Editor’s note: (The following contains major spoilers for “Living+,” the sixth episode of “Heir” season four.)
(CNN) There was so much to love about the sixth episode of “Heir,” in so many terrifying ways, that it’s hard to decide where to begin. However, with “Game of Thrones” apologies, one of the Roy boys became power-hungry kings in the wake of their father’s death, but somehow managed to wrest victory from the jaws of failure, a very immortal image.
The episode started with a familiar face Logan Roy (They still pay Brian Cox(After all, why not?) Living+, a real estate brand, wanted to present its Investor Day with a posthumous video. Their soon-to-be owner Lucas Matson (Alexander Skarsgård, renewing his Emmy campaign) uses sister Shiva (Sarah Snook) as a back channel to vent his displeasure after the siblings’ contentious negotiations with Kendall. (Jeremy Strong) and Roman (Kieran Culkin).
As the “Success”-excessive scenes go, Madson strolls barefoot across the tarmac from one private jet to another, where he refers to Shiva as his “inner girl.”
Even after Matsson’s enriching bid to buy Waystar Royco, Kendall and Roman still try to undermine the deal and, remarkably, demonstrate their ability to fill their father’s shoes.
In one of the most obvious displays of that anger, Roman leaves for Hollywood, impulsively shoots the head of the company’s film studio (guest star Annabeth Gish) during a meeting, then snaps when Jerry (J. Smith-Cameron) tells him he can. Don’t do it.
“You gotta believe I’m as good as my daddy,” snapped Roman, to which Jerry said, “Tell me or believe me?”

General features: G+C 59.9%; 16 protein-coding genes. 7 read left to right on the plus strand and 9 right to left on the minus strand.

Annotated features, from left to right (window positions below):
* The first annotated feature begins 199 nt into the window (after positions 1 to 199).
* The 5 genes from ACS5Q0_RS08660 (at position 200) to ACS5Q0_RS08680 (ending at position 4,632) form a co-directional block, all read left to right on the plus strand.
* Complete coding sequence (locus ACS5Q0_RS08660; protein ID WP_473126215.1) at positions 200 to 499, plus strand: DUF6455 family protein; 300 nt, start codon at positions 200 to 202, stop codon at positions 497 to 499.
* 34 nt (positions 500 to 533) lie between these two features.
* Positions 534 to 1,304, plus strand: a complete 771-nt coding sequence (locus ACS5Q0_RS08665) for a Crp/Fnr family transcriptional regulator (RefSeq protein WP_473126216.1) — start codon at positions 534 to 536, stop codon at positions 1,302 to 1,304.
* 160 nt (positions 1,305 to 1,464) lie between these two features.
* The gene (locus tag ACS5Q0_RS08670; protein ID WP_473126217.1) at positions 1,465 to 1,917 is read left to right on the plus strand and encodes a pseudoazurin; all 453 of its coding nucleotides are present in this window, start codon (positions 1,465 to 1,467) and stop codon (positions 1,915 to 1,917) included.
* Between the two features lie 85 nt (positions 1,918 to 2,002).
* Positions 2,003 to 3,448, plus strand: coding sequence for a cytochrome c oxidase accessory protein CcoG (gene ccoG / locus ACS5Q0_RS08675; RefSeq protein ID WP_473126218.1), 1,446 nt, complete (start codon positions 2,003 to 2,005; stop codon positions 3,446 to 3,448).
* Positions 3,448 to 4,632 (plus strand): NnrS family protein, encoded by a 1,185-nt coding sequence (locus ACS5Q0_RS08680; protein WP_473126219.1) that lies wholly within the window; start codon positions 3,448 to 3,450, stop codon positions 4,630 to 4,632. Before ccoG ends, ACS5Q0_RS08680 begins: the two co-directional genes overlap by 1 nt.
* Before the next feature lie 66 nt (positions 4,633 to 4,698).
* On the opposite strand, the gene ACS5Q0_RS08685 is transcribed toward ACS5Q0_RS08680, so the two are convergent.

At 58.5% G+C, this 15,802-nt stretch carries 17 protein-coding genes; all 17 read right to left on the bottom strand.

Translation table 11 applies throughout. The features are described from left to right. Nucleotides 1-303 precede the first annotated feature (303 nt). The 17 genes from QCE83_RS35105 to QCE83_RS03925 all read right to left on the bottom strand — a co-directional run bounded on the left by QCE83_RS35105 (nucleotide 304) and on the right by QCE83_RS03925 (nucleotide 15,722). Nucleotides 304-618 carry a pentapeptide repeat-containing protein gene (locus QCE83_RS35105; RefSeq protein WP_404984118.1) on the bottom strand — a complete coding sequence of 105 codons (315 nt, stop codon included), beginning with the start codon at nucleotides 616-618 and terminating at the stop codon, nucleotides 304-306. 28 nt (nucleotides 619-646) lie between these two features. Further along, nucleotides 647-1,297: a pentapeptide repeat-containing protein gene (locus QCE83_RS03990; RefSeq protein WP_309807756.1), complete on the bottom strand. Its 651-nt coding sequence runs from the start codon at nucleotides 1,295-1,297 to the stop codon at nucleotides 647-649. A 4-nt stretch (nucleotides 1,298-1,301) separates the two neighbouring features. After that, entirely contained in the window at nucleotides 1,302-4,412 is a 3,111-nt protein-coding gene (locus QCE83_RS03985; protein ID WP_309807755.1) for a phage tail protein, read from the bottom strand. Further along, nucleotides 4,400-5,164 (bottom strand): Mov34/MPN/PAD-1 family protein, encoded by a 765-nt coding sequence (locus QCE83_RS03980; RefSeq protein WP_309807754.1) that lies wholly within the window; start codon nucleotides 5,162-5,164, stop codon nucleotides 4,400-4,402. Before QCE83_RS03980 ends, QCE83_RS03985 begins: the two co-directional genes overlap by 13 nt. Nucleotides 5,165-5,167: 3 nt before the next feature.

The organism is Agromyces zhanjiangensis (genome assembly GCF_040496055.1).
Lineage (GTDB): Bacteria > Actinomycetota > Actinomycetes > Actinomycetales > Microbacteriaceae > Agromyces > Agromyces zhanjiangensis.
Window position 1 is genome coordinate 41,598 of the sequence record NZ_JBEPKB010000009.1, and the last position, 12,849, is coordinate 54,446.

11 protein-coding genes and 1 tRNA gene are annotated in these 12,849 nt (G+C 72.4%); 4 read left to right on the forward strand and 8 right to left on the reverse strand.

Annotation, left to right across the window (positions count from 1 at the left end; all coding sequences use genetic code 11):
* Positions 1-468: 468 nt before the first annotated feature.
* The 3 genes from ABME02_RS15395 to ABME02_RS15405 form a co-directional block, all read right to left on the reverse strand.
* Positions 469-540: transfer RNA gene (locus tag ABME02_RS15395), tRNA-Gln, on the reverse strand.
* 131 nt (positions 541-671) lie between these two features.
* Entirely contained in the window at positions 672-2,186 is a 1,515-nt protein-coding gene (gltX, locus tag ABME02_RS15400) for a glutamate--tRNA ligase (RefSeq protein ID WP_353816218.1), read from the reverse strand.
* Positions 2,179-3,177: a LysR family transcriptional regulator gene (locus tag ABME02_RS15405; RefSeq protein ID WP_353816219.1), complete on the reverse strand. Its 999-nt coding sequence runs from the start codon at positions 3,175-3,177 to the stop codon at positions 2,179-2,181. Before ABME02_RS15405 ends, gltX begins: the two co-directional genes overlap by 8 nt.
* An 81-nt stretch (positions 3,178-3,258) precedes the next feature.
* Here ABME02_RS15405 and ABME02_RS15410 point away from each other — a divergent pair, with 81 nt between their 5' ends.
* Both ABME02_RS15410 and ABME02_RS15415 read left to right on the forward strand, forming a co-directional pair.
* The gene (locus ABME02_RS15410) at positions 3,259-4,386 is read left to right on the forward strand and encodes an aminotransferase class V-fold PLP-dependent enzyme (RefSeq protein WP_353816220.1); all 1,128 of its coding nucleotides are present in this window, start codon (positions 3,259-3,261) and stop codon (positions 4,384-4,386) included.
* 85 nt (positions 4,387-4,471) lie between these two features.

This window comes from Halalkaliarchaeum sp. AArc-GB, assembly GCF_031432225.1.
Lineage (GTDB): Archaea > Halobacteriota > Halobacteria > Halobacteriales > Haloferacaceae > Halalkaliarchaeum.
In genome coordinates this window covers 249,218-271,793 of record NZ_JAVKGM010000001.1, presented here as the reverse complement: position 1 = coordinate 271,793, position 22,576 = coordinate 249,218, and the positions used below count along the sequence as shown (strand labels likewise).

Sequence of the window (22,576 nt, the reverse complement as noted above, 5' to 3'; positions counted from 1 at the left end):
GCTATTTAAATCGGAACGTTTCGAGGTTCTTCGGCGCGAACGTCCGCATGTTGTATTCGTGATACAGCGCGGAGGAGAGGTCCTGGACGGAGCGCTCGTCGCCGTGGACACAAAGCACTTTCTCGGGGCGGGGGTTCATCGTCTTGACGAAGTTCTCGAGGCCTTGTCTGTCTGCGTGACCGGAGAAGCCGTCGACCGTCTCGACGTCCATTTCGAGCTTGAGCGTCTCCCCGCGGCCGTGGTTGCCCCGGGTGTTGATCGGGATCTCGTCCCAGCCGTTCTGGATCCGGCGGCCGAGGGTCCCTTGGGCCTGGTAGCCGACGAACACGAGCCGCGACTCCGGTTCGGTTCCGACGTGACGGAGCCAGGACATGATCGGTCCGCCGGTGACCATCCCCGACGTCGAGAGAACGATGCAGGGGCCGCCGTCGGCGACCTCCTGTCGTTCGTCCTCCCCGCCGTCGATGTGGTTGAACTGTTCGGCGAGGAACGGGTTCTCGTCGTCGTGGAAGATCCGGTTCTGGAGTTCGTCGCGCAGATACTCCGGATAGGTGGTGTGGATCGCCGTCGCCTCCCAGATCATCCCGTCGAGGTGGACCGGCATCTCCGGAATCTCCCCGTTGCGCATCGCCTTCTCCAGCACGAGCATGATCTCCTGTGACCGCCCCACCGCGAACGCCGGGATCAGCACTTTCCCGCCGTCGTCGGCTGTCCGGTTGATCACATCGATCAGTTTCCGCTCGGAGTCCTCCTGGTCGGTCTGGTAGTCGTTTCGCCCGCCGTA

While Roman wrestled with the apparent illusions of luxury, Kendall was making his own, capturing Living+ as a lifeline that would boost the company’s stock price and allow him to retain control over the company.
Gung ho about the idea, Kendall tried to make a last-minute presentation, complete with questionable spiral profit projections and a vision for a staged version of Living+ that couldn’t be fabricated in time.
Shiv questions Kendall’s “rabbit-brained plans”, leading Roman to back off from supporting the idea and everyone in the Waystar hierarchy to prepare for the worst, especially when Kendall incorporates footage of his late father during his stuttering opening.
Then, shockingly, the presentation actually went well, causing the Waystar brain trust to suddenly change their tune, and Kendall was delighted with a cleansing dip in the ocean that didn’t suffer from a lack of symbolism. It was as if he had washed away the stain of defeat and finally established himself as his own man.
Even that recap doesn’t really do the episode justice, which includes several smart moments, including Waystar’s conservative news division, the ATF, creating a toxic environment to attract talent to the movie studio. arose in the past During Rupert Murdoch’s leadership of Fox.
The writers continued to explore the complicated relationship between Shiv and Tom (Matthew Macfadyen).
Plus there was Jerry’s little throwaway line about Mattson, “Nobody cares about a genius weirdo,” which has plenty of recent real-world echoes, and “has put a price on his reputation.”
Where do the Roy boys and Mattson go from here? That remains to be seen, but there’s already plenty of genius in the buildup, with hourly “successor” awards only boosting the stock’s price.
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